The Washoe County School District recently named three Northern Nevada leaders Stacey Ting-Senini, Krissy Brown and Tom Brown Principals of the Year. The Annual Principal of the Year Award recognizes outstanding leaders within the school district who have set high standards in regards to instruction, offer high quality learning opportunities, honor student achievement, help to build character, and set a conducive climate for students, families and staff to be able to excel in the education system.
Ting-Senini of Sparks Middle School has been with the school since October 2013 and is surprised at receiving the award. She came into the middle school as a temporary principal after the 2013 shooting, and admitted it was not an easy time at first, but soon grew comfortable with her placement.
“I fell in love with our darling middle school and have been here ever since,” she says. It’s shocking to be rewarded for something that I love to do. Kids feed my soul so it feels a little weird to be rewarded for that.”
Ting-Senini began her career with kids when she was 13 years old, working with them at her grandmother’s Holy Child Daycare. Born and raised in Verdi, Ting-Senini then worked with a Washoe County Aquatics program as an aide before moving up into the position of lead lifeguard. Ting-Senini then taught for a bit before moving to Seattle, Washington where she pursued a Master’s degree with a focus in Curriculum and Instruction. She also obtained her principal’s credentials from City University and Seattle Pacific University.
Always having a passion for kids and learning, Ting-Senini came back to Northern Nevada to help her mother battle cancer and became principal of Libby C. Booth Elementary School. She spent the next seven years fostering a community of academic success with her students and then became a consulting principal with the district, sharing her knowledge, experience, and leadership with new principals.
However, in October 2013 tragedy struck Sparks Middle School when a 12-year-old student shot and killed himself and a math teacher while injuring two more. Despite coming into a tough educational atmosphere as the community was grieving, Ting-Senini maintained her focus on helping the kids.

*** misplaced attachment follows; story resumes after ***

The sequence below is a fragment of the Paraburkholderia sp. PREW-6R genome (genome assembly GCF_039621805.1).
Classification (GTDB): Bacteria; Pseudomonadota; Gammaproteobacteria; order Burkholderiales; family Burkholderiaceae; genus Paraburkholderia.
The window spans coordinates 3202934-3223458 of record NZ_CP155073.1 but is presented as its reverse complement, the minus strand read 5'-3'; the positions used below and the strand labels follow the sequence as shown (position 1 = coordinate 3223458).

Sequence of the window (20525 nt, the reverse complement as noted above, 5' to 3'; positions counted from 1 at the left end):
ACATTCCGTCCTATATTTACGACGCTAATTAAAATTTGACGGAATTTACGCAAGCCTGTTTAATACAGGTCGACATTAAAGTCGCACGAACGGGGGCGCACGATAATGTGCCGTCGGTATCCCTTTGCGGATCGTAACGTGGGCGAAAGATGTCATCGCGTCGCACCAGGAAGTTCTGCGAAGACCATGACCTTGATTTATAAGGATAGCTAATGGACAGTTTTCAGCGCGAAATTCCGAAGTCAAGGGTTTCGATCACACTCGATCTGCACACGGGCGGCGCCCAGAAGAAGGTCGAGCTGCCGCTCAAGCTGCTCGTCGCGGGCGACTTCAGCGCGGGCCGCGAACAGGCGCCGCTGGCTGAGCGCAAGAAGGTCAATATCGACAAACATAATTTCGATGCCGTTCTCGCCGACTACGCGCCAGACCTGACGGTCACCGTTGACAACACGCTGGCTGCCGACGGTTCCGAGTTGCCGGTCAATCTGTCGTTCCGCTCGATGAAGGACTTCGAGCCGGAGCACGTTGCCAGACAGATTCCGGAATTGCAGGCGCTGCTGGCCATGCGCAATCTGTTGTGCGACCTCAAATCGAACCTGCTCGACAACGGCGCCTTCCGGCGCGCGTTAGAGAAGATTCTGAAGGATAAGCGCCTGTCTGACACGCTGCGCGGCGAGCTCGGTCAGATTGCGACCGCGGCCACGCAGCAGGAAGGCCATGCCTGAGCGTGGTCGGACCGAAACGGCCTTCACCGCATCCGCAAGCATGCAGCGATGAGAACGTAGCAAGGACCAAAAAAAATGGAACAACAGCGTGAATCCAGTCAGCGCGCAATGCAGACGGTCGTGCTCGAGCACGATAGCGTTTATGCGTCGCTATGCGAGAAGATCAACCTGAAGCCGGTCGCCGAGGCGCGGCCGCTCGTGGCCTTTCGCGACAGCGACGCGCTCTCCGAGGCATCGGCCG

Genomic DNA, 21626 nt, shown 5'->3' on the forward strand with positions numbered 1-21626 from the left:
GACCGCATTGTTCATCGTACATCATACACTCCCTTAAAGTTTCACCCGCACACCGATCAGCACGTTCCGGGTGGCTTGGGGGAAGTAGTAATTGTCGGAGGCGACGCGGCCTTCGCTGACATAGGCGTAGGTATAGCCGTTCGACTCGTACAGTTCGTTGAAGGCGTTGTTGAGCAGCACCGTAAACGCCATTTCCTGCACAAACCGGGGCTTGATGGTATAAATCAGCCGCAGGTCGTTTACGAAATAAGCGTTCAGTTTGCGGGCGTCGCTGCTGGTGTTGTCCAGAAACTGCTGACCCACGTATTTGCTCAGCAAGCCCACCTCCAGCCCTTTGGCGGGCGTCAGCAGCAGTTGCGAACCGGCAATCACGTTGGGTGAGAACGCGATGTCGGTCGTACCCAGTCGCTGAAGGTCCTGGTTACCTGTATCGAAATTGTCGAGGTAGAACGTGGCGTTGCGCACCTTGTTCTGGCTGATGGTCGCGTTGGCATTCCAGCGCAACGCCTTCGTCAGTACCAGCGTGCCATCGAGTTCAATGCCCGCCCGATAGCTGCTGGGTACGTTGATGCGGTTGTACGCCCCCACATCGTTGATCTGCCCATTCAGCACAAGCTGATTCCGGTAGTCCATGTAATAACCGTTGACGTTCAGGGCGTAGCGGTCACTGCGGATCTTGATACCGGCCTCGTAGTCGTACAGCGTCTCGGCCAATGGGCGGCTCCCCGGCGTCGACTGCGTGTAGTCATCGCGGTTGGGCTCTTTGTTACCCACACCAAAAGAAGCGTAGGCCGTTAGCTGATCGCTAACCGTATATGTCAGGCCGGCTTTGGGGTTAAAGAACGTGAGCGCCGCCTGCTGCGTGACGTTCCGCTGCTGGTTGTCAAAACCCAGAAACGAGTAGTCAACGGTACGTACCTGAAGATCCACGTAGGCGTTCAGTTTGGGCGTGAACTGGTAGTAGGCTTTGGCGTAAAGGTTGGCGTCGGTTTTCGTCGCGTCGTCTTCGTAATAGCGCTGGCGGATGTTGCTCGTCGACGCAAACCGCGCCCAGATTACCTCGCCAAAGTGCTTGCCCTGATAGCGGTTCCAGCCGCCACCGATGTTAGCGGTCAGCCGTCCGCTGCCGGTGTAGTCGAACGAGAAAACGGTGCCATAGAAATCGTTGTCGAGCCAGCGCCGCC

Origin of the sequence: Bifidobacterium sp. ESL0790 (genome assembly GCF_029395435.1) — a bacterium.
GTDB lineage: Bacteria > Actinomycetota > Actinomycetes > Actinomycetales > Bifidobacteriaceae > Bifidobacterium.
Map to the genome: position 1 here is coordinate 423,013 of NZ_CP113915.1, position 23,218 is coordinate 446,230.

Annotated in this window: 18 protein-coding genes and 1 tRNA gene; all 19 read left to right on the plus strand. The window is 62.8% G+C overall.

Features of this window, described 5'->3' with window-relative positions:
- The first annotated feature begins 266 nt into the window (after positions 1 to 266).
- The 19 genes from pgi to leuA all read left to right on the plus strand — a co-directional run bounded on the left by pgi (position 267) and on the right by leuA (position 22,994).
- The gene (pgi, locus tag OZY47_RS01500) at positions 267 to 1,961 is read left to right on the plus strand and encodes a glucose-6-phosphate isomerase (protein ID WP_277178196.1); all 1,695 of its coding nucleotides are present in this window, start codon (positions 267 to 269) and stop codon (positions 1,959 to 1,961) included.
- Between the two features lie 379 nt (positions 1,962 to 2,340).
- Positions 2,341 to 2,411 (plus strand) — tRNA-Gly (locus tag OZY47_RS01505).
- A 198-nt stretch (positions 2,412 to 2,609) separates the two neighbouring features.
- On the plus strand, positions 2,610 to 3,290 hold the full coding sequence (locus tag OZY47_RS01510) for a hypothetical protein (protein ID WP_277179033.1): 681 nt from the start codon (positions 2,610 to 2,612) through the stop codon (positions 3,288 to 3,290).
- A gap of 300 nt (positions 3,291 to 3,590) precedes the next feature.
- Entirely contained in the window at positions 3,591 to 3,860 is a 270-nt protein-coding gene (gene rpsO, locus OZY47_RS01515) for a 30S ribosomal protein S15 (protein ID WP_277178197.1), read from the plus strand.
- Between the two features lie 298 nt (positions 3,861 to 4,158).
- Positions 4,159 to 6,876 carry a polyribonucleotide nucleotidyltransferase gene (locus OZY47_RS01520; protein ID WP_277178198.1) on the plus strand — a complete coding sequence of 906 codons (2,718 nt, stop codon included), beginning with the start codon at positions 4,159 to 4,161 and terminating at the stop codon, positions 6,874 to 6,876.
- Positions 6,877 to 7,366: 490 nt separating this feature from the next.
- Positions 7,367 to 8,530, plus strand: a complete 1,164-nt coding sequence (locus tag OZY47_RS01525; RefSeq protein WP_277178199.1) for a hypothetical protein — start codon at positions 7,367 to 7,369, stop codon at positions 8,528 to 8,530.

“I’m happy to be back. I enjoy eating lunch with the kids, being around them supporting them and their families. (The most rewarding part of the job is) to see them improve their grades and confidence. I’m a big advocate of student voice so I am always asking their opinions on what we can do better,” she says.
Ting-Senini noted that the most challenging part of the job is seeing kids struggle in making the right decisions, but that the middle school’s excellent staff has been able to help guide them in a way that turns their lives around for the better.
“I couldn’t be where I am without a good staff. Their support gave me the opportunity to win this award,” she says. “The staff has done miracles with kids who haven’t been successful at other schools around here. There’s a true sense of family and community here.”
An average day for Ting-Senini involves her getting to school at 6:30 a.m., getting the teachers ready, then the kids arrive at 6:50 a.m. They go through their day Ting-Senini managing emails, district and school business and then she stays for the after-school program from 4 to 6 p.m. Even though her work hours are Monday-Friday, her job doesn’t stop there.
“On the weekends I’m always thinking of the kids and worrying about them,” she says.
“I feel very honored and lucky to be a part of the Sparks community,” Ting-Senini adds. She says that after the school shooting, the city manager and local politicians expressed their support as she came into a volatile situation.
“Mayor Martini met with me and asked what the city could do to help. The community has been especially embracing in this post-traumatic growth period,” she says.
“I can’t do this without the community, teachers and kids. It’s like our motto says, ‘Together We Are Better.’”